Last year, Apple released its new iPhone 14 series, all of which included a new “crash detection” feature that allows users to detect if they have been in a serious car accident and call emergency services.
The number of reports of users triggering Apple’s “crash detection” feature while skiing is increasing. As a new feature on the iPhone 14 series and Apple Watch Ultra, crash detection received positive feedback when it was first introduced.
According to officials, multiple sensors including motion sensors, microphones, barometers, GPS, CarPlay and Bluetooth are built into the crash detection device to work together. In the event of a crash, the sensors work at once, detecting the user in multiple directions and even being able to tell if the car is rolling over.
If the user does not respond to the on-screen message within a preset time, the system will automatically notify the emergency contact and rescue center. Motion sensors can detect the precise moment of impact, as well as any changes in the vehicle’s motion or trajectory.
The microphones are used to detect loud sound levels that could indicate a crash and are turned on only when driving. The barometer can detect changes in air pressure after the airbag is deployed while the window is closed.
GPS can be used to detect speed before any sudden lack of movement and notify the device that it is on its way. CarPlay and Bluetooth give the algorithm a signal that the phone is in the car and watch for accidents that might happen.
Foreign media reported that Apple’s “car crash detection” function caused a controversy in several U.S. states by misreporting rescue resources. Especially since it was Christmas abroad at the end of last month, many American users chose to go skiing.
According to media reports, 911 and emergency dispatchers across the United States received a large number of false alarms. Summit County, Colorado, received 71 false alarms from four ski resorts over the weekend alone. Rescue workers were also struggling to get word of false alarms even after their helicopters had taken off.
In the past, users have accidentally triggered the crash detection function while skiing, and dispatchers in Utah say the number of false 911 calls is increasing.
They often get a call and say that the owner of the Apple Watch or the iPhone has been in a serious crash, or they’ve been in a car accident, and people don’t respond at first on the phone because they didn’t know the call had been made, and then they usually say, “Oh, I’m sorry, I was skiing. Everything is fine.”
The dispatcher said he now receives three to five emergency calls a day from similar Apple devices, none of which are made consciously.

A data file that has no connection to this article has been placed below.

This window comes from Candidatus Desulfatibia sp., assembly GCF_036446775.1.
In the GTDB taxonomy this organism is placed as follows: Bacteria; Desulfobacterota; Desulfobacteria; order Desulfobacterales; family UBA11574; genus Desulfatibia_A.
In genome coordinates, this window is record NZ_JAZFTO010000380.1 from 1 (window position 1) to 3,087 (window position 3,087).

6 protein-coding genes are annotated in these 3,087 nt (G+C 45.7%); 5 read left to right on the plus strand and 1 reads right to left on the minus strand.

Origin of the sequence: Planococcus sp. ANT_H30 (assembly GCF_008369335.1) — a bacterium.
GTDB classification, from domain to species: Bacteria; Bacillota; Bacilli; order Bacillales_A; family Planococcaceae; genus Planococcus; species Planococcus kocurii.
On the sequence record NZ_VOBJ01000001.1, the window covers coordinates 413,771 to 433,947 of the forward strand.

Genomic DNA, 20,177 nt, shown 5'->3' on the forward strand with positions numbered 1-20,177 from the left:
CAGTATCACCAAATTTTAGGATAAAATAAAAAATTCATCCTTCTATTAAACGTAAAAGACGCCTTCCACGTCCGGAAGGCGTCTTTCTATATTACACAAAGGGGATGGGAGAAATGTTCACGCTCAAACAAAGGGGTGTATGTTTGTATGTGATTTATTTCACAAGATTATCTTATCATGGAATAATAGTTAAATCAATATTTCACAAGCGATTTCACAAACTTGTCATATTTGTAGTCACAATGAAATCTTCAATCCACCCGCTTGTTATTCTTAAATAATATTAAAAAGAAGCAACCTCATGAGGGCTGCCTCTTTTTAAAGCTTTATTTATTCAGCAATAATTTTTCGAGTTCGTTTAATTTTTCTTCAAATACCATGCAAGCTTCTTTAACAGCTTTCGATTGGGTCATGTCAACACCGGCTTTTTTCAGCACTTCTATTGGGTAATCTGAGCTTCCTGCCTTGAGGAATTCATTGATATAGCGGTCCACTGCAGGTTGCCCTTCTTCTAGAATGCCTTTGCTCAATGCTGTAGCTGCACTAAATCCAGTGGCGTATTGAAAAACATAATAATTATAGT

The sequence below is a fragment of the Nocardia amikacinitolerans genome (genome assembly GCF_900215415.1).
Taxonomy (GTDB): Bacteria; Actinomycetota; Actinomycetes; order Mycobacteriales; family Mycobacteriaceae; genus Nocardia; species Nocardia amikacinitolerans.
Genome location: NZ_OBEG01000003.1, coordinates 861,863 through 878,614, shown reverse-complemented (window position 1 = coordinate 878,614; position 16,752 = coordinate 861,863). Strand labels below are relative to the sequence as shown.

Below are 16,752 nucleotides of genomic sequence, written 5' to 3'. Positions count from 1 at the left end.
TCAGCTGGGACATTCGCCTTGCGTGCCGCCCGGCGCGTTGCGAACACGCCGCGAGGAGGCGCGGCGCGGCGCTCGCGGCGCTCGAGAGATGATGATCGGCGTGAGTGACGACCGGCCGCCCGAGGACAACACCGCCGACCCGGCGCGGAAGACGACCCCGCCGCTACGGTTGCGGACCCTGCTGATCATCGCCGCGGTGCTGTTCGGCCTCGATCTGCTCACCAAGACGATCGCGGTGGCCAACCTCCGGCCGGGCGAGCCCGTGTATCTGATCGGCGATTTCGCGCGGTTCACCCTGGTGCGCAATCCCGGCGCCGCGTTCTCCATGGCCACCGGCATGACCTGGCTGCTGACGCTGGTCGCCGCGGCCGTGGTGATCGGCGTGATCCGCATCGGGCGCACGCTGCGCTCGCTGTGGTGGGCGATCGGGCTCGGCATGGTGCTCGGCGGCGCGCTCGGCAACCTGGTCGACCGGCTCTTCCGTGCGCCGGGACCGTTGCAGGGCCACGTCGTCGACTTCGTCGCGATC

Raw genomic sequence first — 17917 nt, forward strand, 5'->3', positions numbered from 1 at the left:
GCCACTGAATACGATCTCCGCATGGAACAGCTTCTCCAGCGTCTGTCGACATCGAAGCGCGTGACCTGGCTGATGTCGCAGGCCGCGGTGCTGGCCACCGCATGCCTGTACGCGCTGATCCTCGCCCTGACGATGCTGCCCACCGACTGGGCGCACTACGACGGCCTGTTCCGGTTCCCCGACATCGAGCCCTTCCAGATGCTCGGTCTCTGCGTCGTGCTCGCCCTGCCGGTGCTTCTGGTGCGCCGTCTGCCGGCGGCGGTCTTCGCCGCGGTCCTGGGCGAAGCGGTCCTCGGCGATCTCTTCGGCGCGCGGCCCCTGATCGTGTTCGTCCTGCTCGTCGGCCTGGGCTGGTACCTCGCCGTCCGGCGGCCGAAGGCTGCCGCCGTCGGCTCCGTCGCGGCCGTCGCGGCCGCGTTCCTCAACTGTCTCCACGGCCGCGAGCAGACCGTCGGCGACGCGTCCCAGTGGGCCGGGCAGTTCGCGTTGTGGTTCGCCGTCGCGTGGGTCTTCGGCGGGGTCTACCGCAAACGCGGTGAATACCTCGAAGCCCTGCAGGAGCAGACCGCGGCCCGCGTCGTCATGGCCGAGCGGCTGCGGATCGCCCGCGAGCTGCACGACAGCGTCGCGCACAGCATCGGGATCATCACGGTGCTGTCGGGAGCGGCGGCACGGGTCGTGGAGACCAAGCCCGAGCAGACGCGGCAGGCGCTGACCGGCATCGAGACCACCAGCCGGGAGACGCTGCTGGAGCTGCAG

Meanwhile, online users have confirmed that skiing can actually trigger the crash detection function, with one user claiming that his Apple Watch started dialing 911 while he was going down a hill at moderate speed. So while skiing, users might want to turn off the crash detection feature on their iPhone 14.
Since then, Apple has released a new version of its firmware, iOS 16.1.2, with an update that includes “optimized crash detection for iPhone 14 and iPhone 14 Pro models.”
Some believe that Apple has noticed this happening and is working to improve the experience. But judging from the feedback so far, it seems that the problem has not been alleviated and has even worsened.
For this reason, many netizens believe that a large number of false alarms from the iPhone have led to the rescue workers wasting their efforts, wasting rescue resources and delaying the people who really need help. It is really wrong.
Technology can help, but only if it doesn’t break existing rules. It has also sparked widespread debate about whether the iPhone’s car-crash detection function is too sensitive, which some argue is so necessary that it is better to make a mistake than to miss it.
However, some people believe that a large number of errors are the algorithm is not accurate enough, in today’s limited rescue resources, Apple should temporarily reduce the sensitivity, such as the algorithm is improved, the function is normal after the restoration.
According to the latest reports, Apple has been working with local emergency services to further mitigate the issue, but no actual system update has been rolled out yet, and it remains to be seen if Apple can restrict the feature later in the system.